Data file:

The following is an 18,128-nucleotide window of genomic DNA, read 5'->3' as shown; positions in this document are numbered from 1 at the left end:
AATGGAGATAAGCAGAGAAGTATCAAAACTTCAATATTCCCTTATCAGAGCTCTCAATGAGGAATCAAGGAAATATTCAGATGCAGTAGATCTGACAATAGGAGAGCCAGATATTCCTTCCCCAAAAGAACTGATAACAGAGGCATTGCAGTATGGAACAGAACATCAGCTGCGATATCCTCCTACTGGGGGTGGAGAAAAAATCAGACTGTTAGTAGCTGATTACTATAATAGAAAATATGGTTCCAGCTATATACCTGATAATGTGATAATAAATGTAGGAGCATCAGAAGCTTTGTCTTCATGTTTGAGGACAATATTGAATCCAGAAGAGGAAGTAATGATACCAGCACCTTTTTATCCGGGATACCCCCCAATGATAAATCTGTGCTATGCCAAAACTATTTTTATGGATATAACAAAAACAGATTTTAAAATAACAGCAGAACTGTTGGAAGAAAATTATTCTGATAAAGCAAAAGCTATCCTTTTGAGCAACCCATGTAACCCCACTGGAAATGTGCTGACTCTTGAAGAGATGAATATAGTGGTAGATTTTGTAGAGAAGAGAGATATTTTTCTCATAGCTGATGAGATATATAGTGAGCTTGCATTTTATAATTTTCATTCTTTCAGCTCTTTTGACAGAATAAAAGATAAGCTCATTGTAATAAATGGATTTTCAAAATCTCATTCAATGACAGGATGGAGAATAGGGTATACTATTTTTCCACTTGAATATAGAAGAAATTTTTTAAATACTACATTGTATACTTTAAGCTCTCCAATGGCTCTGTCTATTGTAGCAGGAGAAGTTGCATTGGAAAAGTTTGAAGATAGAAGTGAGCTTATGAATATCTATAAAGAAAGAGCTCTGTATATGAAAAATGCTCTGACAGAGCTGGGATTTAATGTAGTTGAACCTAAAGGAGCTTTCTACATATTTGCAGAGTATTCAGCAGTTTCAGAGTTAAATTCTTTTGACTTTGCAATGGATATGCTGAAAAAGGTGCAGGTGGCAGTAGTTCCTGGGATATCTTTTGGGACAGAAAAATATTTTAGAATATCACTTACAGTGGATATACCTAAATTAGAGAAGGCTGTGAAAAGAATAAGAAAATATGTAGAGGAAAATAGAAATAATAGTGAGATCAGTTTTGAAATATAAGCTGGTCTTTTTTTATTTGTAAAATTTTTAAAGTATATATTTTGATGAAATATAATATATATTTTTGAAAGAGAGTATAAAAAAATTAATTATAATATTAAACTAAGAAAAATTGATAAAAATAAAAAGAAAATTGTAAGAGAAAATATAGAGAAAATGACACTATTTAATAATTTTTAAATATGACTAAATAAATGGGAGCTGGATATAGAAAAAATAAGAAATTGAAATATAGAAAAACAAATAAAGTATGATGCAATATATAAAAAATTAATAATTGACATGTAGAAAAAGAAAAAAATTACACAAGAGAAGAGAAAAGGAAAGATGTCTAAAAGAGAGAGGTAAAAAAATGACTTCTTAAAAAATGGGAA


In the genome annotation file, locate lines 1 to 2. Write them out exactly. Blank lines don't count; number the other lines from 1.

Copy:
The following is an 18,128-nucleotide window of genomic DNA, read 5'->3' as shown; positions in this document are numbered from 1 at the left end:
AATGGAGATAAGCAGAGAAGTATCAAAACTTCAATATTCCCTTATCAGAGCTCTCAATGAGGAATCAAGGAAATATTCAGATGCAGTAGATCTGACAATAGGAGAGCCAGATATTCCTTCCCCAAAAGAACTGATAACAGAGGCATTGCAGTATGGAACAGAACATCAGCTGCGATATCCTCCTACTGGGGGTGGAGAAAAAATCAGACTGTTAGTAGCTGATTACTATAATAGAAAATATGGTTCCAGCTATATACCTGATAATGTGATAATAAATGTAGGAGCATCAGAAGCTTTGTCTTCATGTTTGAGGACAATATTGAATCCAGAAGAGGAAGTAATGATACCAGCACCTTTTTATCCGGGATACCCCCCAATGATAAATCTGTGCTATGCCAAAACTATTTTTATGGATATAACAAAAACAGATTTTAAAATAACAGCAGAACTGTTGGAAGAAAATTATTCTGATAAAGCAAAAGCTATCCTTTTGAGCAACCCATGTAACCCCACTGGAAATGTGCTGACTCTTGAAGAGATGAATATAGTGGTAGATTTTGTAGAGAAGAGAGATATTTTTCTCATAGCTGATGAGATATATAGTGAGCTTGCATTTTATAATTTTCATTCTTTCAGCTCTTTTGACAGAATAAAAGATAAGCTCATTGTAATAAATGGATTTTCAAAATCTCATTCAATGACAGGATGGAGAATAGGGTATACTATTTTTCCACTTGAATATAGAAGAAATTTTTTAAATACTACATTGTATACTTTAAGCTCTCCAATGGCTCTGTCTATTGTAGCAGGAGAAGTTGCATTGGAAAAGTTTGAAGATAGAAGTGAGCTTATGAATATCTATAAAGAAAGAGCTCTGTATATGAAAAATGCTCTGACAGAGCTGGGATTTAATGTAGTTGAACCTAAAGGAGCTTTCTACATATTTGCAGAGTATTCAGCAGTTTCAGAGTTAAATTCTTTTGACTTTGCAATGGATATGCTGAAAAAGGTGCAGGTGGCAGTAGTTCCTGGGATATCTTTTGGGACAGAAAAATATTTTAGAATATCACTTACAGTGGATATACCTAAATTAGAGAAGGCTGTGAAAAGAATAAGAAAATATGTAGAGGAAAATAGAAATAATAGTGAGATCAGTTTTGAAATATAAGCTGGTCTTTTTTTATTTGTAAAATTTTTAAAGTATATATTTTGATGAAATATAATATATATTTTTGAAAGAGAGTATAAAAAAATTAATTATAATATTAAACTAAGAAAAATTGATAAAAATAAAAAGAAAATTGTAAGAGAAAATATAGAGAAAATGACACTATTTAATAATTTTTAAATATGACTAAATAAATGGGAGCTGGATATAGAAAAAATAAGAAATTGAAATATAGAAAAACAAATAAAGTATGATGCAATATATAAAAAATTAATAATTGACATGTAGAAAAAGAAAAAAATTACACAAGAGAAGAGAAAAGGAAAGATGTCTAAAAGAGAGAGGTAAAAAAATGACTTCTTAAAAAATGGGAA